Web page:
Despite Reports to the Contrary Brazil Still Doesn’t Recognize Gay Civil Unions

Gay coupleA spokesperson for an umbrella group of gays, lesbians, bisexuals and transsexuals (GLBT), the Rainbow Group of Rio de Janeiro (Grupo Arco-Íris), called the Supreme Court decision to recognize stable homosexual unions as legal, “A historical conquest. This is really a date to commemorate. It is something we have been fighting for for over 15 years,” declared Cléber Vicente of the Grupo Arco-Íris.

However, although the decision does create a legal basis for a stable homosexual union, it does not make same-sex marriage legal and does not quite recognize a civil union although the path to civil unions for homosexuals is now open.

Vicente went on to say that the ruling leaves various issues unresolved that will need congressional action, such as what he called “complete citizenship for the Brazilian homosexual movement that includes the right to a civil union.”

According to Vicente, the Rainbow Group wants equal rights, not privileges.

Brazil’s Federal Bar Association (Ordem dos Advogados do Brasil – OAB) commemorated last week’s decision by the Supreme Court recognizing that  homosexuals can have a stable union. The OAB said the ruling was in accordance with the principles of human equality and dignity described in the Brazilian constitution.

“This is something that is part of Brazilian life and society. It is something that needed to be recognized by the courts so as to protect the rights of those who live in a situation similar to a stable union,” declared Ophir Cavalcante, the OAB president.

The Ruling

‘The Supreme Court of Brazil has given legal recognition to stable homosexual unions. That means a gay couple will now have the same rights (and obligations) as a family entity (entidade familiar).

In practical terms, a gay couple will be considered a family and the partners will be able to give one another an inheritance or a pension, share social security benefits and health plans, include the companion on an income tax return, as well as, in the case of separation, receive alimony and property. And as of now, a gay couple can adopt children and register them in their names.

That is just a small list because, according to Maria Berenice Dias, of the Brazilian Institute of the Family Rights (Instituto Brasileiro de Direito da Família – Ibdfam), heterosexual couples had no less than 112 restricted rights that a gay couple did not have.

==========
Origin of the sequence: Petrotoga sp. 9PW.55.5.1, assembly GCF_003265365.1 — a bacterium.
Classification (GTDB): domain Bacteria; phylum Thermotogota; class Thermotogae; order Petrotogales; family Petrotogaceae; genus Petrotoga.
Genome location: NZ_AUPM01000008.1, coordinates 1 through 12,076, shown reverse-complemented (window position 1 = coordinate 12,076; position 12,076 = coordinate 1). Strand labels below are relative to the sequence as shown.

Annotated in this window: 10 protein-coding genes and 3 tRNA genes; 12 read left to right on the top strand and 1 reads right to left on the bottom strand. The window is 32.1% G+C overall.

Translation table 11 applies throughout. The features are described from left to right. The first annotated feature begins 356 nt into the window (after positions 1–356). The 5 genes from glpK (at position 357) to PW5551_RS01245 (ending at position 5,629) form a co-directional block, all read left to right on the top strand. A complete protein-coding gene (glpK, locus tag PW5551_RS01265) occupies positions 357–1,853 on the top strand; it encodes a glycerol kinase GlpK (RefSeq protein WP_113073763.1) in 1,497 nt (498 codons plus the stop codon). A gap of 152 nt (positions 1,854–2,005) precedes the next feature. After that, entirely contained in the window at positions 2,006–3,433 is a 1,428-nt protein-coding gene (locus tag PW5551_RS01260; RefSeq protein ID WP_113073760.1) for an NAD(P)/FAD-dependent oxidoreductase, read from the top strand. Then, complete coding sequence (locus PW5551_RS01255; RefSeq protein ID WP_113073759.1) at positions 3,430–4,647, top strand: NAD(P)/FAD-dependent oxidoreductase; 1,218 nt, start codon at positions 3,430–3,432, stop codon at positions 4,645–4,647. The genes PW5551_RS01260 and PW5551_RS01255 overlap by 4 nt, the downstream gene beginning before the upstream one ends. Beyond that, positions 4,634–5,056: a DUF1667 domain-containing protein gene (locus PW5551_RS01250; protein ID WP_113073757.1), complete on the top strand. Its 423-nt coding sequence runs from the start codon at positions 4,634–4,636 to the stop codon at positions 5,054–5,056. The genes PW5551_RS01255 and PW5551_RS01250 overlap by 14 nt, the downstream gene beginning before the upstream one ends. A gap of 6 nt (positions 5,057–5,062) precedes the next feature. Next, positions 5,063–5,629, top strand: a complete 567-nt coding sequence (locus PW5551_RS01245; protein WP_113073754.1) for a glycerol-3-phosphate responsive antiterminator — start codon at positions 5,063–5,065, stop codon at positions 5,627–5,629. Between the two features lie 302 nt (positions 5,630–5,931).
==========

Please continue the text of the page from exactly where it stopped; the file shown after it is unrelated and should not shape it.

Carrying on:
The vote at the Supreme Court was unanimous (10-0), with one justice not participating. Justice Antonio Dias Toffoli recused himself because of work he did when he was the head of the Government Attorney Office (Advocacia Geral da União – AGU).

In spite of the unanimous vote, three justices, Lewandowski, Mendes and Peluso, pointed out that the decision was limited and did not resolve all the issues in the question of homosexual unions.

The judges insisted that what was needed was specific legislation on rights, legislation that only the Congress could take care of.

The Chief Justice (presidente) of the Supreme Court, Cezar Peluso, made it clear that there should be a specific law by the Congress, saying Congress was responsible for more specific legislation on the rights of homosexuals.

“We convoke the Legislative branch to take on this task – something they have not been eager to do in the past: implement appropriate legislation,” declared the Chief Justice.

According to Peluso, the Supreme Court decision was a kind of stopgap measure due to a legal lacuna that should be filled by a law. The Chief Justice said the court had ruled that hetero- and homosexual relations were similar, but that did not mean that in legal terms they were automatically equal.

“Today’s important decision opens the door for action by the legislature. Members of Congress must step up and do their part by creating the appropriate legislation that will ensure that the Court’s ruling will be effective,” declared Peluso.

Lewandowski added that the decision “…was an opening of the doors for homosexual unions, but not a closing of the doors in the Legislature.”

A number of bills on homosexual rights are bogged down in the Brazilian Congress and have been bogged down for a long time with little possibility of quick approval due to strong opposition by the Catholic church and many members of both Houses of Congress.

ABr

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